Among the most vocal neo-Pan-Africanist activists and influencers are Kemi Seba and Nathalie Yamb. From his early engagements with the French branch of the ‘Nation of Islam’ to his establishment of Urgences Panafricanistes in 2015, the Franco-Beninese Kemi Seba’s journey has been characterised by a robust commitment to Pan-Africanism. Seba has participated in a Pan-Africanist tour across Europe with tickets available on Eventbrite, mobilising thousands of participants in the biggest capitals of Europe.
Nathalie Yamb, widely known as ‘The Lady of Sochi’ or ‘Nathalie Yambonov’, champions the cause of eliminating French influence from Africa. With Swiss-Cameroonian roots, her rhetoric primarily opposes French influence, and she is particularly vocal against West African presidents who are perceived as pro-French. Yamb’s influence grew significantly after her participation in the inaugural Russia–Africa conference in Sochi in 2019. Her regular social media updates delineate her fierce Pan-Africanist stance. She was present at the recent 2023 BRICS Summit, and her tweets are widely shared across social media platforms.
One of the intriguing facets of the neo-Pan-Africanism movement is its relationship with foreign entities. The alignment between neo-Pan-Africanist circles and Vladimir Putin’s regime is evident. There are clear indications that certain individuals and entities, in their push against French influence, are aligning with Russian interests, with figures like Kemi Seba having connections with prominent Russian personalities.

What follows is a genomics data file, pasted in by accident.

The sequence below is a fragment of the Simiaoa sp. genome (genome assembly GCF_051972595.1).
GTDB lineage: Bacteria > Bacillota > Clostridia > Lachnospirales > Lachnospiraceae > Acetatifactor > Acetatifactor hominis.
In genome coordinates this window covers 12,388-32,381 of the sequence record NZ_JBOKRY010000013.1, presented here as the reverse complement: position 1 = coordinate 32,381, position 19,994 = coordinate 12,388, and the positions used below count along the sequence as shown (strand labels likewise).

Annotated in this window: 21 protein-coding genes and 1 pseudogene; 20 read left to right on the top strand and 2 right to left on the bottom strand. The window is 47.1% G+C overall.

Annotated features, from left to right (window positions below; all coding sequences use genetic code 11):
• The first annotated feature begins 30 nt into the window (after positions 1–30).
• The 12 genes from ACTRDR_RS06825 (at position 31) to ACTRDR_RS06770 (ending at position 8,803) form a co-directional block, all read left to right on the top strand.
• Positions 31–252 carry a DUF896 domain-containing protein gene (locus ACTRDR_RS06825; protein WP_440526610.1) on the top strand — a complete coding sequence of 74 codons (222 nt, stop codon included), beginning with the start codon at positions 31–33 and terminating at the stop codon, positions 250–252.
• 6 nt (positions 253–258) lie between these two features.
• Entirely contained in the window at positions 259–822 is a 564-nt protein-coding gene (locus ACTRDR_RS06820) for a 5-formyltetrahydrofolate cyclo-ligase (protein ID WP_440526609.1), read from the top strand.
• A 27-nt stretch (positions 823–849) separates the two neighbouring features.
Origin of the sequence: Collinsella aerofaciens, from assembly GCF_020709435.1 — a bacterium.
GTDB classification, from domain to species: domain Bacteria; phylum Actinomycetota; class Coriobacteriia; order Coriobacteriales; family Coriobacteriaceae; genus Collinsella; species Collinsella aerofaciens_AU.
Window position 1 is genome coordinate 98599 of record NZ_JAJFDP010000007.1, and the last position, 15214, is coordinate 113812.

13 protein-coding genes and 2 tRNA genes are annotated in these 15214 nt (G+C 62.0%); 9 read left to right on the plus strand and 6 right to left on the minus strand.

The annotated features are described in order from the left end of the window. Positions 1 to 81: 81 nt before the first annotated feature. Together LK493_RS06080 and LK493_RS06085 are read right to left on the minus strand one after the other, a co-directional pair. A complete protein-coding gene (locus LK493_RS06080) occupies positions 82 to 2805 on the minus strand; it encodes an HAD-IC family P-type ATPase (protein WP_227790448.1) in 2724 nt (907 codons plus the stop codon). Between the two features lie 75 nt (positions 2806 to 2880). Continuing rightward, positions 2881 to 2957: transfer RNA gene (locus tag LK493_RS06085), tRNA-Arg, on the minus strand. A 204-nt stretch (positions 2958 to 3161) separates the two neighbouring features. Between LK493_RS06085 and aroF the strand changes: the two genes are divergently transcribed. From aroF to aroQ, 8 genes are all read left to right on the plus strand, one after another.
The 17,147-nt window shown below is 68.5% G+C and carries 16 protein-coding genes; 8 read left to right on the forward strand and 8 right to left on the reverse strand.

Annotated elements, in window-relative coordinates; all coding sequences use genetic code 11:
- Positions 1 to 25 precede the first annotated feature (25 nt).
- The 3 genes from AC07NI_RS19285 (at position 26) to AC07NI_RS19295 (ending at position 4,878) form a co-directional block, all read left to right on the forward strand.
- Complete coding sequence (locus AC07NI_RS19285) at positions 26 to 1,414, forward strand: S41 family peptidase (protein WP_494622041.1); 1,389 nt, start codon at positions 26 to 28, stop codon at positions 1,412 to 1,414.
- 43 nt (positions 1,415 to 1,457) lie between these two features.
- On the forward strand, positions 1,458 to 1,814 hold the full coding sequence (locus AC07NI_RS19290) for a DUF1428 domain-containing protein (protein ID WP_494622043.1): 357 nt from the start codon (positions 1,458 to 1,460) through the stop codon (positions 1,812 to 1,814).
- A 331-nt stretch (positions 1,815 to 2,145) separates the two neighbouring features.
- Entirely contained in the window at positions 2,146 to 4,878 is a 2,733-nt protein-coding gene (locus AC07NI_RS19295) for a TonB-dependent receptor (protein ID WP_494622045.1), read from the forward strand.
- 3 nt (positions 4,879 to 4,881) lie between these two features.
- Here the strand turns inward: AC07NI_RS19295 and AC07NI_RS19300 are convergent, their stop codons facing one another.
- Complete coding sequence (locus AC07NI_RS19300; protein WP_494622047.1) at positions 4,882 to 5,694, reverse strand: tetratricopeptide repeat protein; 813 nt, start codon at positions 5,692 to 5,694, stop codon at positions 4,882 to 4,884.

Beyond Africa: A Global Reckoning
The political waves originating from Africa have far-reaching implications. Europe, in particular, cannot afford to view these events as distant or isolated. The intertwined fates of continents mean that economic upheavals, mass migrations or extremist ideologies birthed in one region can cascade across borders.
Europe’s historical and contemporary ties with Africa further underscore the importance of attentive diplomacy. Africa’s political upheavals should serve as a clarion call for the international community. The evolving narratives across Africa, from the rainforests of Gabon to the deserts of Mali, encapsulate a myriad of emotions, histories and aspirations.
The message here is unambiguous: it is a dire wake-up call. If we continue to disregard the signs, the reverberations of Africa’s political storms might reach Europe’s shores sooner than expected.
In geopolitics and international relations, no event – no matter how remote – is isolated. It is high time to cast a vigilant eye over Africa’s political landscape, or Europe may find itself unprepared for the storm that follows.
The views expressed in this Commentary are the author’s, and do not represent those of RUSI Europe or any other institution.
More about the author:
Dr Joana de Deus Pereira, Senior Research Fellow, RUSI Europe